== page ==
As described above, a digital-to-analog converter composed of a plurality of converters suffers from a relative error of one converter to another.
It is therefore an object of the present invention to provide a digital-to-analog converter which is capable of reducing the above mentioned relative error between analog outputs of the multi-bit converter and the onebit signal converter of the above mentioned advanced one-bit scheme to accomplish highly accurate analog output characteristics.
It is another object of the present invention to provide a method and apparatus for realizing a highly accurate digital-to-analog conversion by using two or more digital-to-analog (D/A) conversion type digital signal processing schemes in the digital-to-analog conversion.
It is a further object of the present invention to provide a method and apparatus for use with two or more mutually different D/A conversion schemes, which are capable of reducing relative errors among outputs lresulting from the respective conversion schemes.
To achieve the above objects, a digital-to-analog converting method for generating an analog output signal representative of a received digital input signal comprised of a plurality of bits in accordance with the present invention comprises the steps of forming a plurality of bit groups from the plurality of bits of the digital input signal; processing each of the plurality of bit groups using at least one predetermined digital-to-analog conversion type digital signal processing scheme to generate a weight generation control output, so that a plurality of weight generation control outputs are generated for the plurality of bit groups; digitally adding the plurality of weight generation control output to generate a composite weight generation control output; and controlling, by means of combination switches for the weight generating elements, a plurality of weight generating elements in response to the composite weight generation control output to generate an analog output signal representative of the digital input signal. According to the present invention, the digital-to-analog converting method may further include the step of digitally processing the composite weight generation control output by means of encoding logic in order to accomplish the dynamic element averaging for producing the control output.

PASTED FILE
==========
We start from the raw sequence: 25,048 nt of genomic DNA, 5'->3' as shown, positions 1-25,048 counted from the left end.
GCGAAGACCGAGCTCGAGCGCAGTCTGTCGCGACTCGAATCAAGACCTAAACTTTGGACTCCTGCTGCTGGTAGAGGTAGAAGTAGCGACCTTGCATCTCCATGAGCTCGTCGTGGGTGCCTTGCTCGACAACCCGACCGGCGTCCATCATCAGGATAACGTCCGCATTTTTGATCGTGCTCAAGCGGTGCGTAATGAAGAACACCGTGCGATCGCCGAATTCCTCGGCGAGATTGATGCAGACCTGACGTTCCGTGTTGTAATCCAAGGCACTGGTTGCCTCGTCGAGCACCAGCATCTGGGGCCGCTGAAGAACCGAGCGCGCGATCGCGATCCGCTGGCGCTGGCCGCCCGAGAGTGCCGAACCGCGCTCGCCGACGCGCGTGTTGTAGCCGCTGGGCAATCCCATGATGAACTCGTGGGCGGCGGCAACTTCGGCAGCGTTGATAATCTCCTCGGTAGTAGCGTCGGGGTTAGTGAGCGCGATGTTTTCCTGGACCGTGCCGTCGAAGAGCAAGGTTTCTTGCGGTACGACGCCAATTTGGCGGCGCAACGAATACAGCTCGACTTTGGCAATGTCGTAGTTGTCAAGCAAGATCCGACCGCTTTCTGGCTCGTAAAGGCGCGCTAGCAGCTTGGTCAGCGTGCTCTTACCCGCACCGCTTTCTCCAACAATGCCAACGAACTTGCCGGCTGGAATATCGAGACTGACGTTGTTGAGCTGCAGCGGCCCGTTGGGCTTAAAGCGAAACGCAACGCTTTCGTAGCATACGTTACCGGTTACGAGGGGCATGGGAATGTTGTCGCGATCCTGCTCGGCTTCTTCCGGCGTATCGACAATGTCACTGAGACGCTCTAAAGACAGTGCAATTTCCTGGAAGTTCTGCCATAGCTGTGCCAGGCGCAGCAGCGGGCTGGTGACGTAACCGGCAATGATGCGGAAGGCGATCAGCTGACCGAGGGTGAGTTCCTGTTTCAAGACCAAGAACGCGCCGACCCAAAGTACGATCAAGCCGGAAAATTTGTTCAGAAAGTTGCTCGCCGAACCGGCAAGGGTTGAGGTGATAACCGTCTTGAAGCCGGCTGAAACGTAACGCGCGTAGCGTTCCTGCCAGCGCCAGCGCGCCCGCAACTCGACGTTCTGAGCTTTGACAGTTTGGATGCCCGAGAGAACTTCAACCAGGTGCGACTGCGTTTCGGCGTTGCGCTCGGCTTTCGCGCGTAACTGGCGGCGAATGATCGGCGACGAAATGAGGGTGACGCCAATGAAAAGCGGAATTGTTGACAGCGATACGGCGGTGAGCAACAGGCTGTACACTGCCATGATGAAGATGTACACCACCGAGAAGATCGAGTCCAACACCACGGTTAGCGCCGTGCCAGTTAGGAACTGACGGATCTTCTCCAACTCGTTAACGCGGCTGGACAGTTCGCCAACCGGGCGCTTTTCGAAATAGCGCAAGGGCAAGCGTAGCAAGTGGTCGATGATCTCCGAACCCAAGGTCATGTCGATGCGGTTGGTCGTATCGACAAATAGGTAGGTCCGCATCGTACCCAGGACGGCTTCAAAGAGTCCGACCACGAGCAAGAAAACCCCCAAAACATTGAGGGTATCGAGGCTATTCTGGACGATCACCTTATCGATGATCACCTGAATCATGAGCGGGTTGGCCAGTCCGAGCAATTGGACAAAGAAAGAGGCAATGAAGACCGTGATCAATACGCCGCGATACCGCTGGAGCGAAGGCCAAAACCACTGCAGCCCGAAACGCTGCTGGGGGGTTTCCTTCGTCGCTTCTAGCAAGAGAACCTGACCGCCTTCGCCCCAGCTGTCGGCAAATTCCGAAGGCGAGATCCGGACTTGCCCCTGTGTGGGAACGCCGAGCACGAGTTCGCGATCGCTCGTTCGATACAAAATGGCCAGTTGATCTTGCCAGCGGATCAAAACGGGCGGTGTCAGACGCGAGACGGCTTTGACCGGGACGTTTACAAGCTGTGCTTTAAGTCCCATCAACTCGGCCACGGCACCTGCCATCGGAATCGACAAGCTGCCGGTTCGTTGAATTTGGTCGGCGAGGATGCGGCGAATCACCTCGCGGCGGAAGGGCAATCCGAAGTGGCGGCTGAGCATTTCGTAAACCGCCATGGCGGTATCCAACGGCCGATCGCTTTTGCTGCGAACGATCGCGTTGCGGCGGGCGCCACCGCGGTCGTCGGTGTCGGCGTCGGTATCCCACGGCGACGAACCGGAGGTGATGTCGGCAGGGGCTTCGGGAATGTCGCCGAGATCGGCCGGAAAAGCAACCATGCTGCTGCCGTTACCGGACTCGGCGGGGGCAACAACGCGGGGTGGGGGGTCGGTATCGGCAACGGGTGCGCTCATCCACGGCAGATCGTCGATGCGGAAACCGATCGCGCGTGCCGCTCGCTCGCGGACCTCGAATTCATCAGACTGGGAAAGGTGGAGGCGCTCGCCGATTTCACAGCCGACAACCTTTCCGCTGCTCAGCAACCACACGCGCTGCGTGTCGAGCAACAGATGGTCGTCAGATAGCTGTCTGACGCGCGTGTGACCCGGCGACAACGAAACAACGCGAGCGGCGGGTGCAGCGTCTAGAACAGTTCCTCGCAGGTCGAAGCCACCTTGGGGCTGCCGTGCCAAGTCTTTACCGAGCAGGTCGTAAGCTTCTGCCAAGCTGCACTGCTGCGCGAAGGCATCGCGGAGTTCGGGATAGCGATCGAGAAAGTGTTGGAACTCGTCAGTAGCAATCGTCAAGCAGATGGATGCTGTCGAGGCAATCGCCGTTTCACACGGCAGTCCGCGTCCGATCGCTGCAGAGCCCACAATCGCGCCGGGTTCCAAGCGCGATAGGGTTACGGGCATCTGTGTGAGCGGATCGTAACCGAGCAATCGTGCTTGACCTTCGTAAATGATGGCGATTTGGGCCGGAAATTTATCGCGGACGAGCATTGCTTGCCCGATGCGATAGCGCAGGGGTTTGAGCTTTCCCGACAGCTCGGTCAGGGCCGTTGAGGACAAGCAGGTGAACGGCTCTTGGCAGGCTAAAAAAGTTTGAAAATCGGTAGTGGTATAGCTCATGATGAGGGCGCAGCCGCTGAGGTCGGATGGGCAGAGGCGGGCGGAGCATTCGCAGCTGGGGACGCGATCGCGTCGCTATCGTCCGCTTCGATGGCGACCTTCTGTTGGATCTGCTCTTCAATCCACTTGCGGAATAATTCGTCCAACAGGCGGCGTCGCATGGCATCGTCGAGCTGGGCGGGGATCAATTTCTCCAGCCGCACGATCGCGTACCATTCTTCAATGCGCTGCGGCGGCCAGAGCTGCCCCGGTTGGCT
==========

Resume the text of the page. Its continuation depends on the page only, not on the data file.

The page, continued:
Also, a digital-to-analog converter for generating an analog output signal from a received digital input signal comprised of a plurality of bits in accordance with the present invention comprises dividing means for forming the plurality of bits of the digital input signal into a plurality of bit groups; a plurality of bit group weight generation control means coupled to receive the plurality of bit groups, respectively, where each of the plurality of weight generation control means processes the bit group associated therewith using a predetermined digital-to-analog conversion type digital signal processing scheme to generate a weight generation control output, so that a plurality of the weight generation control outputs are generated; adder means for digitally adding the plurality of weight generation control outputs to generate a composite weight generation control outputs; and weight generating means including a plurality of weight generating elements for controlling the plurality of weight generating elements in response to the composite weight generation control output to generate an analog output signal representative of the digital input signal.
Also, according to the present invention, the converter may further include digital signal processing means for digitally processing the composite weight generation control output.